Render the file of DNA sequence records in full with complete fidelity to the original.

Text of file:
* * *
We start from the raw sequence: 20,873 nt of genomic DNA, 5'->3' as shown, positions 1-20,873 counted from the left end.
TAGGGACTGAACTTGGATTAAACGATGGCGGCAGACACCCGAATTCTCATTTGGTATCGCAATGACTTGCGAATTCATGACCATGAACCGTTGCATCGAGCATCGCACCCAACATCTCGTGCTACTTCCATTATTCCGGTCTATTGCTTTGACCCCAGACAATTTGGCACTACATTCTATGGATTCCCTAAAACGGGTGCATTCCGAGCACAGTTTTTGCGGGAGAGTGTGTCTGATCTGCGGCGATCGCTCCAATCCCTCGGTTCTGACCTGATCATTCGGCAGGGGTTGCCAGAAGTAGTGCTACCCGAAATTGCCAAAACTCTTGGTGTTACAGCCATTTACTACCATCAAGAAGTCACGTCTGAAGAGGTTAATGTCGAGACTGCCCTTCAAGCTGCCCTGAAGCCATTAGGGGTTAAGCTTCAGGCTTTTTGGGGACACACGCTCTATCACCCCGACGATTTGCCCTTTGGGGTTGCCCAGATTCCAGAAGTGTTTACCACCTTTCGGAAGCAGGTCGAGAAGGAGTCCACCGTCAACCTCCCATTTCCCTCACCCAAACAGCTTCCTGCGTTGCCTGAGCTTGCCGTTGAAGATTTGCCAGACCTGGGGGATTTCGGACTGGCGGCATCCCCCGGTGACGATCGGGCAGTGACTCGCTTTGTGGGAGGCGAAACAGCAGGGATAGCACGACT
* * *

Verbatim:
We start from the raw sequence: 20,873 nt of genomic DNA, 5'->3' as shown, positions 1-20,873 counted from the left end.
TAGGGACTGAACTTGGATTAAACGATGGCGGCAGACACCCGAATTCTCATTTGGTATCGCAATGACTTGCGAATTCATGACCATGAACCGTTGCATCGAGCATCGCACCCAACATCTCGTGCTACTTCCATTATTCCGGTCTATTGCTTTGACCCCAGACAATTTGGCACTACATTCTATGGATTCCCTAAAACGGGTGCATTCCGAGCACAGTTTTTGCGGGAGAGTGTGTCTGATCTGCGGCGATCGCTCCAATCCCTCGGTTCTGACCTGATCATTCGGCAGGGGTTGCCAGAAGTAGTGCTACCCGAAATTGCCAAAACTCTTGGTGTTACAGCCATTTACTACCATCAAGAAGTCACGTCTGAAGAGGTTAATGTCGAGACTGCCCTTCAAGCTGCCCTGAAGCCATTAGGGGTTAAGCTTCAGGCTTTTTGGGGACACACGCTCTATCACCCCGACGATTTGCCCTTTGGGGTTGCCCAGATTCCAGAAGTGTTTACCACCTTTCGGAAGCAGGTCGAGAAGGAGTCCACCGTCAACCTCCCATTTCCCTCACCCAAACAGCTTCCTGCGTTGCCTGAGCTTGCCGTTGAAGATTTGCCAGACCTGGGGGATTTCGGACTGGCGGCATCCCCCGGTGACGATCGGGCAGTGACTCGCTTTGTGGGAGGCGAAACAGCAGGGATAGCACGACT